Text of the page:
You have spent hours daydreaming about the critical work your nonprofit could do. You have big hopes, but it can feel like there is just one big barrier in the way: MONEY! Have you ever wondered why some organizations get a lot of grants, but yours doesn’t? One of the keys to being funded by foundations is understanding the types of activity foundations are most interested in funding. If you are in one of these times in your organization, growing your grant proposal writing might be right on time!
Four times foundations are more interested in funding your nonprofit:
#1 When you are starting a new program- When you start a new program, there are many new expenses, but it can also be a great time to pursue new funding partners. When you have built the stability of operating funds for the organization, the program money needed is more attractive to donors. There are clear paths for the foundation between the financial investment and the tremendous impact of your program. Be sure to take the time to plan the program out well. The program will have expenses such as staff, equipment, marketing, training, or facilities. You can build costs into new grant proposals. The neat thing is, a new program doesn’t have to mean creating a whole new infrastructure. It could be as simple as adding a service to a time your clients are already with you.
#2 When the need has increased significantly- As a front line provider of care, you feel when your people’s demands are rising. It hits home even more when a new census data report backs up your hunch! You can approach foundations when the need has increased due to changes in the geographic area, newly identified client needs, or changing populations. In one county, we noticed the formerly rural communities were rapidly growing. As the population increased over ten years, new needs came into the lives of the residents. There were more homeless persons visible than before. Some of the target populations had increased in population, such as seniors and youth. There used to be enough after school programs, but with the new population growth, there are now thousands of students home unsupervised after school. By highlighting these needs, it validates a requirement for further grant funding.
#3 When you need a capital item: One of the most exciting times in a nonprofit’s life is raising money for a particular capital project. Let’s talk about smaller projects first. When you are ready to invest in a piece of capital equipment such as technology, vehicles, or warehouse equipment, there is an opportunity to ask for grant funds. In addition, a building program is an ideal time to pursue grant funding. Capital items provide donors these two great opportunities. First, they can see the impact of a financial grant for the long term. Capital investments can serve a community for years or even decades. Second, the project is funded and done. This type of giving protects the gift from being squandered on operations that are not sustainable. One way foundations can help during a capital funding season is to leverage the gift as a match challenge for individual or major donors. A foundation gift can also be a great way to kick-off or wrap-up a campaign.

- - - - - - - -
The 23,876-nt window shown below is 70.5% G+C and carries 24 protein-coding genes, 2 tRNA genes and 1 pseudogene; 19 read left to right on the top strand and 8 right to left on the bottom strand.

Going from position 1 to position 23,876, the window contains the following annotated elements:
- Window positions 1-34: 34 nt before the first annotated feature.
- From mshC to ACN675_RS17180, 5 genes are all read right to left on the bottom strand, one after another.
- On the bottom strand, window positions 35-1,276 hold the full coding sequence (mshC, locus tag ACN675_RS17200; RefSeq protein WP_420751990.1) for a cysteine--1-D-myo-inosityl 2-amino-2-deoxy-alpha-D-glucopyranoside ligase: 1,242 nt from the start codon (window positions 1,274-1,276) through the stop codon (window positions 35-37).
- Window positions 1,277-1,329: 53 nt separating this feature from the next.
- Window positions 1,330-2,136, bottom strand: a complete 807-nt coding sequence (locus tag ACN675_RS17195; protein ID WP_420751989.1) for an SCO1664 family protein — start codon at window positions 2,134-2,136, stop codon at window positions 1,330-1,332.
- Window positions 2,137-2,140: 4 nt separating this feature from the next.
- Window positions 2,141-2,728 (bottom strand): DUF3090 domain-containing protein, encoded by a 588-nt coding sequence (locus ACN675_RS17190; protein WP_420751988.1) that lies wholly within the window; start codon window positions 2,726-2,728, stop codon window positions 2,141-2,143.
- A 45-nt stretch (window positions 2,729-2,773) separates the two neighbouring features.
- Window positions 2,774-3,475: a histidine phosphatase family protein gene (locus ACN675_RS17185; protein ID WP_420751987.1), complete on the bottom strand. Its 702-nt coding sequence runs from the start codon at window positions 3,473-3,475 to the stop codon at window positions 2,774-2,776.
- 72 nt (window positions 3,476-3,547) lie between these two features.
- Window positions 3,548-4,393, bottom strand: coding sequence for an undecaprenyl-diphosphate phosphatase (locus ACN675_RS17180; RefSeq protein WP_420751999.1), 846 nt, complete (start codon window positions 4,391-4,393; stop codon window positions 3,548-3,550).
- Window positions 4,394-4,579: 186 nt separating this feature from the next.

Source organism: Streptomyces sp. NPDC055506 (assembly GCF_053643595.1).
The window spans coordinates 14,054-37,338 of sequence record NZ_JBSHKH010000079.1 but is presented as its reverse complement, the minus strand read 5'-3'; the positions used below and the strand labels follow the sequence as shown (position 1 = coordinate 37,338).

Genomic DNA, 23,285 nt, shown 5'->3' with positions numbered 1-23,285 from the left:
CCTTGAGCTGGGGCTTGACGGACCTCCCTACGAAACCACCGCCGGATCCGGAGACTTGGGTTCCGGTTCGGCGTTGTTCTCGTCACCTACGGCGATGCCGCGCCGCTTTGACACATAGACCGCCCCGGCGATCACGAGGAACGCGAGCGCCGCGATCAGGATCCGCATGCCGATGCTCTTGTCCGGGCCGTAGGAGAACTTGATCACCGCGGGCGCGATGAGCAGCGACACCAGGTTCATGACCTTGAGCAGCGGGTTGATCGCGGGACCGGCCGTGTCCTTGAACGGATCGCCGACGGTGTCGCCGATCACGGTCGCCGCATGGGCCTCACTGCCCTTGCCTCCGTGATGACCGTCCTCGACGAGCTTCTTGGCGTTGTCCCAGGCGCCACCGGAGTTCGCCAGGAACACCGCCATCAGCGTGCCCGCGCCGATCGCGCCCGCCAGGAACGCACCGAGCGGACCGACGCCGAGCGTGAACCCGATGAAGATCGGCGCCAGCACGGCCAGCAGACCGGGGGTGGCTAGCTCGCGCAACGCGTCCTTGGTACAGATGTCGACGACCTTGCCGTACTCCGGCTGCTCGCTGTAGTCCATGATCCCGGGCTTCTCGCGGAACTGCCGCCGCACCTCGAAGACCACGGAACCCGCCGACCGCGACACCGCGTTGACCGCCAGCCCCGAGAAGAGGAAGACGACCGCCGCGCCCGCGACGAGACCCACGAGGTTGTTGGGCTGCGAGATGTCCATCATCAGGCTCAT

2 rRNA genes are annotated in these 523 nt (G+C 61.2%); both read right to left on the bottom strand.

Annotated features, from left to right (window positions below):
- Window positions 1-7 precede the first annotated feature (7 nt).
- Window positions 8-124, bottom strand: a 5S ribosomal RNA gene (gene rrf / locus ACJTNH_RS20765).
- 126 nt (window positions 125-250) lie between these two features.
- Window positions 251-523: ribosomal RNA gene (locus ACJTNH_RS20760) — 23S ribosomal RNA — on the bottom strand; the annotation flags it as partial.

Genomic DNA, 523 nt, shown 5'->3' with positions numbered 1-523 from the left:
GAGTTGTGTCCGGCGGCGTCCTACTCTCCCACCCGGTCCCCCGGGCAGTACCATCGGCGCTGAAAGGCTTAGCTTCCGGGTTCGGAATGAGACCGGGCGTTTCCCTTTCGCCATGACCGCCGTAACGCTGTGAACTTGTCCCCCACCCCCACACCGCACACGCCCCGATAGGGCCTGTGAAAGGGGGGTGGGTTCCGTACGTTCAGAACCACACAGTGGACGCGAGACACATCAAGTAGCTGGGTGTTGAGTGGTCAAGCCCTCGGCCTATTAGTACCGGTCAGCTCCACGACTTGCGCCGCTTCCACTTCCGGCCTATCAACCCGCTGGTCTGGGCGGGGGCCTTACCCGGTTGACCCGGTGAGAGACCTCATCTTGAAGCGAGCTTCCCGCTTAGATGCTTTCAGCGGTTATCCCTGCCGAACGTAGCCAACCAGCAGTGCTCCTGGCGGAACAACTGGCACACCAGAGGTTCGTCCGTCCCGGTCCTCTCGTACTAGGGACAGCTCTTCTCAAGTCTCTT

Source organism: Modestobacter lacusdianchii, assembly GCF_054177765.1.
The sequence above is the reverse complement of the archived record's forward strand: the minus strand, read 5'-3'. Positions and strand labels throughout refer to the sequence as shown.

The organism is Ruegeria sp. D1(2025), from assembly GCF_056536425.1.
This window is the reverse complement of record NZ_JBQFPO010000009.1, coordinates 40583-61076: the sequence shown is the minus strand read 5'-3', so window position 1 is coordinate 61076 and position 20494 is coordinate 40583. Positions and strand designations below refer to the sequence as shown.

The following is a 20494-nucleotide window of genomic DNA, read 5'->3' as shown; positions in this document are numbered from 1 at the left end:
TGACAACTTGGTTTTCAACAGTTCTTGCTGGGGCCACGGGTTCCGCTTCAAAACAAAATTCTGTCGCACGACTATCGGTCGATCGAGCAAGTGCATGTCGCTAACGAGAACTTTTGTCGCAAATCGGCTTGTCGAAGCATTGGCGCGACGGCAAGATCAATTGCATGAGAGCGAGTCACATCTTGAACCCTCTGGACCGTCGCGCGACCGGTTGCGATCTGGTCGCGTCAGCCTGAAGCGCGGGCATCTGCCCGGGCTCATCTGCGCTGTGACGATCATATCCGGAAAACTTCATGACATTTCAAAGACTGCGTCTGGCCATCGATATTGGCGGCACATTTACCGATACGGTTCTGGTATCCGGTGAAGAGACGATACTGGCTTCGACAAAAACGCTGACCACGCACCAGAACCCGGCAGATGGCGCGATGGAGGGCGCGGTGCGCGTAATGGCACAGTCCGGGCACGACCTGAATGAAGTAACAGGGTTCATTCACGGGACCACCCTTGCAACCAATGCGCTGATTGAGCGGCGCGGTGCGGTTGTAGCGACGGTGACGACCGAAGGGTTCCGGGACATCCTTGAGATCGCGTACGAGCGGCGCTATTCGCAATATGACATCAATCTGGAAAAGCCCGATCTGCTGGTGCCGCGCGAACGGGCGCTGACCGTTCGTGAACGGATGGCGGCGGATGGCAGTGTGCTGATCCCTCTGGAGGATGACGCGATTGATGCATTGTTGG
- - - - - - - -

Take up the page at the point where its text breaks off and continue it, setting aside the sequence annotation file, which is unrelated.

#4 When you have an innovative strategy- Interest in the new thing isn’t limited to fashion or technology. When a social services organization has an innovative way to solve a difficult problem, people take notice! Foundations are groups of people and, by nature, can get bored with “same ole’ same ole” approaches to providing services. You can get a reader’s attention if you submit a new plan or approach a problem from a new angle. After decades of food pantry programs in came the food truck! Now food programs are going to the people. Innovate! Have you heard of the community homeless shelters? Instead, how about a homeless persons’ tiny house village? Innovate! Innovation is exciting, and some funders are willing to be first in funding these new strategies. One of the keys to getting an innovative approach funded is an excellent plan for evaluation. In the proposal, be able to answer the question, “How will we know this works?” Also, be able to draw upon experience to inform the new idea.
BIG IDEA: Do you want to get new foundation money into your nonprofit? Consider writing proposals around new programs, new needs, new capital items, and new ideas. If you are doing the same ole’ same ole,’ they are probably not as interested in funding you. If your services are declining or stagnant, it is perhaps not the best time to focus on competitive funding, but more on local donors. But, if there is growth and new opportunities, then it is time to get those proposals written and reach out to new grant opportunities to win money!
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